Hon. James A. Rogers, a retired planter, residing at Brownsville, Tenn., was born in Alamance County, N. C., September 1, 1817, and is the son of John M. and Jane P (Russell) Rogers, natives of North Carolina. Our subject came to Tennessee with his parents when but eight years of age, and located in Haywood County, on a plantation three miles west of Brownsville, and here received his education. He has been engaged in agricultural pursuits from boyhood, and has dealt in real estate largely also. In 1847 he represented Haywood County in the State Legislature and in 1849 was re-elected. In 1851 he was elected and represented Haywood, Madison, Tipton and Lauderdale Counties in tile State Senate, and was re-elected to that office in 1853, serving till 1854. He has been, and is now, an extensive land-holder, and now has about 4,000 acres of land in Haywood County. He was the principal stockholder of the Brownsville Manufacturing Company, and was president of the same. Mr. Rogers has been generally successful in all his business transactions and has always been regarded as one of Haywood County's most substantial men. December, 1838, he was married to Barbara A. Foust, daughter of George and Maria D. Foust, of North Carolina. Mrs. Rogers died November 8, 1878. Our subject is a Democrat in politics, a Mason and a K. T.
Myer Rothschild, dealer in groceries and general merchandise at Brownsville, Tenn., was born in Germany, November 25, 1845, and is a son of Isaac and Bettie Rothschild, both natives of Germany. Our subject was reared a mechanic and received his education from the common schools. In 1867 he immigrated to America and located at Brownsville, Tenn., where he engaged in the mercantile business. He has been engaged in this business ever since and has met with fair success. He is now carrying a fine stock of goods and has his share of the trade. He started in life with nothing but what nature had be stowed upon him, but by honesty, industry and perseverance has made all he has and is regarded as a prosperous and energetic young man. In 1873 he was married to Mary Levy, daughter of Isaac Levy of Brownsville. Four children were born to our subject and wife, viz.: Bettie, Harry, Tillman and Mannie. Mr. Rothschild and wife are members of the Jewish church.
Henry P. Russell, a highly respected citizen and farmer of Haywood County, was a native of Guilford County, N. C. was born October 5,1832, and is the son of Andrew and Elizabeth (Wright) Russell, both natives of North Carolina. They moved to Tennessee in about 1837, and settled two miles north of Brownsville; the father died in November, 1852, and the mother in 1878. Our subject received a good education, and commenced farming at an early age and now owns 300 acres of the best land in Haywood County and also owns a great deal of machinery; he runs a cotton gin, a wheat thresher, a sorghum-mill and a mower, and makes a handsome profit annually. October 15, 1870, he married Miss Mary J. Duckworth a native of Haywood County, and this excellent lady died May 23, 1883; they had seven children - one daughter and six sons (three sons are dead): Frank K., born July 7, 1871; Walter, August 7,1872; Hattie M., July 18, 1874; Thomas D., October 23, 1876; William A., July 26, 1878; Alexander C. July 31, 1881, and Henry E. April 14,1883. Walter died August 11, 1872, William A., died October 13, 1879, and Henry H., died July 30, ??. Mr. Russell always supports the Democratic party, and for twenty-three years he has been an influential member of the Missionary Baptist Church, holding his membership at Zion Church.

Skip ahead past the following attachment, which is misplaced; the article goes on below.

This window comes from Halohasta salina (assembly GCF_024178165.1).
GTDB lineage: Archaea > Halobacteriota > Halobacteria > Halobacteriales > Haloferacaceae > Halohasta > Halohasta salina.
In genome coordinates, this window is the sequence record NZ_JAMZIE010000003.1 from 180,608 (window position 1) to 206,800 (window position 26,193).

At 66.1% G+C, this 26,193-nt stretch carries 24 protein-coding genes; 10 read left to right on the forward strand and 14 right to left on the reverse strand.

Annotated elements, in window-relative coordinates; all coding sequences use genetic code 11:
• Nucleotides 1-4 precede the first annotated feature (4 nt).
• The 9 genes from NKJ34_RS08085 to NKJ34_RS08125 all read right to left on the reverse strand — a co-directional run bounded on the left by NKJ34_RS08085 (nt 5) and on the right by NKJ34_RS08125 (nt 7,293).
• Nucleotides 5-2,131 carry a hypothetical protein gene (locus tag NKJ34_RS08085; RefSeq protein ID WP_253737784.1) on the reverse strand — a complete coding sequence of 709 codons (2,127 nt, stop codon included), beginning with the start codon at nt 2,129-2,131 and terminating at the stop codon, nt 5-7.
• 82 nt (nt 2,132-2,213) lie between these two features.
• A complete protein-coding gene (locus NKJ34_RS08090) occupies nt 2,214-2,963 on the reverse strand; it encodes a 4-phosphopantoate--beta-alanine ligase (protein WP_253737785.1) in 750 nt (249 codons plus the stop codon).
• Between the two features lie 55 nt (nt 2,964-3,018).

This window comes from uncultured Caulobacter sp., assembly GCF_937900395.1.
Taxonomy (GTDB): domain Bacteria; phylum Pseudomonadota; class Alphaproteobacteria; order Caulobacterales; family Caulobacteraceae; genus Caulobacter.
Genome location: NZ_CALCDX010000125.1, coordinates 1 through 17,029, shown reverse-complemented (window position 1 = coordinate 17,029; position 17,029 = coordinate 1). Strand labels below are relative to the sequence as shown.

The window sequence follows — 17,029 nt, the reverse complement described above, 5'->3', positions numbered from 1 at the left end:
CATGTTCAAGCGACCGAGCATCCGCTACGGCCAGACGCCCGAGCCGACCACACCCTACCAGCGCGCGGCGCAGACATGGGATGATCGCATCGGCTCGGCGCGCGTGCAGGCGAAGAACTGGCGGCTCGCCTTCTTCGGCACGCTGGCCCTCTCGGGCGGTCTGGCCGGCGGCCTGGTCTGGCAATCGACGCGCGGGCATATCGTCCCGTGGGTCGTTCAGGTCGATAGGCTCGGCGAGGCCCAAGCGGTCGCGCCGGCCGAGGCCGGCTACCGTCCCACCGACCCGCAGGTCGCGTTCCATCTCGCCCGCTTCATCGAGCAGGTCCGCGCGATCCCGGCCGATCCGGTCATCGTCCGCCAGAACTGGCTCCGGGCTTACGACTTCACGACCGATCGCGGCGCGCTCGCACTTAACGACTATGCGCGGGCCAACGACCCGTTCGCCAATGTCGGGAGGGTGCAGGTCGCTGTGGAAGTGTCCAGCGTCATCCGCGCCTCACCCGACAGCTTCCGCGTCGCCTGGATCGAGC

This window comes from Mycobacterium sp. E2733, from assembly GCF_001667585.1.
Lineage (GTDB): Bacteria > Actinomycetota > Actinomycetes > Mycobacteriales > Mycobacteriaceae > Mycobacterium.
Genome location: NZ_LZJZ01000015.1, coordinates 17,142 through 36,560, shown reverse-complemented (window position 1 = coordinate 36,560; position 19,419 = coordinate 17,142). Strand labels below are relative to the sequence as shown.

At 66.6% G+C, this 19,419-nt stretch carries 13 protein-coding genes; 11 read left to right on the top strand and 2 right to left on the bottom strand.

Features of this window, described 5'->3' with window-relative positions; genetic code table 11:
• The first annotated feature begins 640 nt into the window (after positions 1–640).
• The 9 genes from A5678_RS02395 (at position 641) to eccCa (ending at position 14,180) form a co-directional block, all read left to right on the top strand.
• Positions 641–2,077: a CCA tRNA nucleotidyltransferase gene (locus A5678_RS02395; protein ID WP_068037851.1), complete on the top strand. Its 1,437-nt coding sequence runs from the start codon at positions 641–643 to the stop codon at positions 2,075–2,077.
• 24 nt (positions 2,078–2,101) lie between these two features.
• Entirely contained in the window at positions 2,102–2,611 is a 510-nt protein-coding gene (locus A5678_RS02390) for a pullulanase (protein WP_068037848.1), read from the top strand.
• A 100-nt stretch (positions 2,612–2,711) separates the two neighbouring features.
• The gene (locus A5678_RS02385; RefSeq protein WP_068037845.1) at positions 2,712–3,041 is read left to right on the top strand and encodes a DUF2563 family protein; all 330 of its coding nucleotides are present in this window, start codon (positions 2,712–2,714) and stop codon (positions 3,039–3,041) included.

William W. Rutledge, attorney at law, and a native of Haywood County, was born June 7, 1839, son of Joseph M. and Mary E. (Watkins) Rutledge, both natives of Middle Tennessee. The father came to this county about 1834-85, locating first at Wesley where he engaged in merchandising, About 1840 he came to Brownsville and here followed mercantile pursuits. He was elected clerk of the circuit court and held this office continuously up to the time of the war and two terms after that event. He was originally an old line Whig and was a Union man during the war, but was not a participate in that unpleasantness. He died here in 1879. Our subject grew to manhood in this city (Brownsville) clerking for his father in his youthful days in the circuit clerk's since and secured an academical education; also obtained some knowledge of the classics by attendance at Spring Creek College, situated in Madison County, Tenn. In 1858 he began the study of law under Judge Thomas G. Smith of this place. Two years later he was admitted to the bar. In 1861 he enlisted as a private in Company A, Sixth Regiment of Tennessee Infantry and was elected lieutenant of his company in 1862. At the battle of Shiloh he was wounded in the knee and did not again re-enter service. After the war he resumed the practice of law here. In 1881 he formed a partnership with John R. Bond the present attorney-general of the Twelfth Judicial Circuit which has continued to the present. In 1874 he married Claude Nolen of this county, and the fruits of this union are two children: Mary C. and Lillian. Mr. Rutledge in a Democrat in politics end in 1873 was elected to the State Legislature. He is an Ancient Mason and himself and wife are members of the Missionary Baptist Church.